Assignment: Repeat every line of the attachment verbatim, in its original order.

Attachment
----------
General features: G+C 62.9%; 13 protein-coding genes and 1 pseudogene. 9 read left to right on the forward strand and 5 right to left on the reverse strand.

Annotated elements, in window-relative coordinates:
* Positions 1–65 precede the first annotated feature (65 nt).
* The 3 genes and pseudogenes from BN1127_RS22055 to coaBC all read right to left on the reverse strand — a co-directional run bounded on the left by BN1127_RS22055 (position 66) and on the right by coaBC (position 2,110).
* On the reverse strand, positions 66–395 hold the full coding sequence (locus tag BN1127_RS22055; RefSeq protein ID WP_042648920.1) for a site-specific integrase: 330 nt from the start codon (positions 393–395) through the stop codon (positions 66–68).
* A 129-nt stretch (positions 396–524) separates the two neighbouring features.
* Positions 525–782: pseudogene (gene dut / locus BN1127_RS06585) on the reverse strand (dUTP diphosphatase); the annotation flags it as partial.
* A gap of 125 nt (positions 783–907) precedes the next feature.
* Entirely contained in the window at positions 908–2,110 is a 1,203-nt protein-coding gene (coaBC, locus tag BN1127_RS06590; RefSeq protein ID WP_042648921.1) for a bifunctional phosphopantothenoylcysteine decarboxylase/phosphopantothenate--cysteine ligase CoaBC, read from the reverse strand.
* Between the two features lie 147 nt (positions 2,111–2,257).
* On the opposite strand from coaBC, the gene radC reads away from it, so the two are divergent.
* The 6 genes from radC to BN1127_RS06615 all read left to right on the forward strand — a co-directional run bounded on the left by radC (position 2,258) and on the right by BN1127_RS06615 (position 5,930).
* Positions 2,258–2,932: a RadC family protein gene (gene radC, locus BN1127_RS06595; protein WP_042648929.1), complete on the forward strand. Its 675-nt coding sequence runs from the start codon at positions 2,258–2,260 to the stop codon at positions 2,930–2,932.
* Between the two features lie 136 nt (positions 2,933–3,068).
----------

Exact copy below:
General features: G+C 62.9%; 13 protein-coding genes and 1 pseudogene. 9 read left to right on the forward strand and 5 right to left on the reverse strand.

Annotated elements, in window-relative coordinates:
* Positions 1–65 precede the first annotated feature (65 nt).
* The 3 genes and pseudogenes from BN1127_RS22055 to coaBC all read right to left on the reverse strand — a co-directional run bounded on the left by BN1127_RS22055 (position 66) and on the right by coaBC (position 2,110).
* On the reverse strand, positions 66–395 hold the full coding sequence (locus tag BN1127_RS22055; RefSeq protein ID WP_042648920.1) for a site-specific integrase: 330 nt from the start codon (positions 393–395) through the stop codon (positions 66–68).
* A 129-nt stretch (positions 396–524) separates the two neighbouring features.
* Positions 525–782: pseudogene (gene dut / locus BN1127_RS06585) on the reverse strand (dUTP diphosphatase); the annotation flags it as partial.
* A gap of 125 nt (positions 783–907) precedes the next feature.
* Entirely contained in the window at positions 908–2,110 is a 1,203-nt protein-coding gene (coaBC, locus tag BN1127_RS06590; RefSeq protein ID WP_042648921.1) for a bifunctional phosphopantothenoylcysteine decarboxylase/phosphopantothenate--cysteine ligase CoaBC, read from the reverse strand.
* Between the two features lie 147 nt (positions 2,111–2,257).
* On the opposite strand from coaBC, the gene radC reads away from it, so the two are divergent.
* The 6 genes from radC to BN1127_RS06615 all read left to right on the forward strand — a co-directional run bounded on the left by radC (position 2,258) and on the right by BN1127_RS06615 (position 5,930).
* Positions 2,258–2,932: a RadC family protein gene (gene radC, locus BN1127_RS06595; protein WP_042648929.1), complete on the forward strand. Its 675-nt coding sequence runs from the start codon at positions 2,258–2,260 to the stop codon at positions 2,930–2,932.
* Between the two features lie 136 nt (positions 2,933–3,068).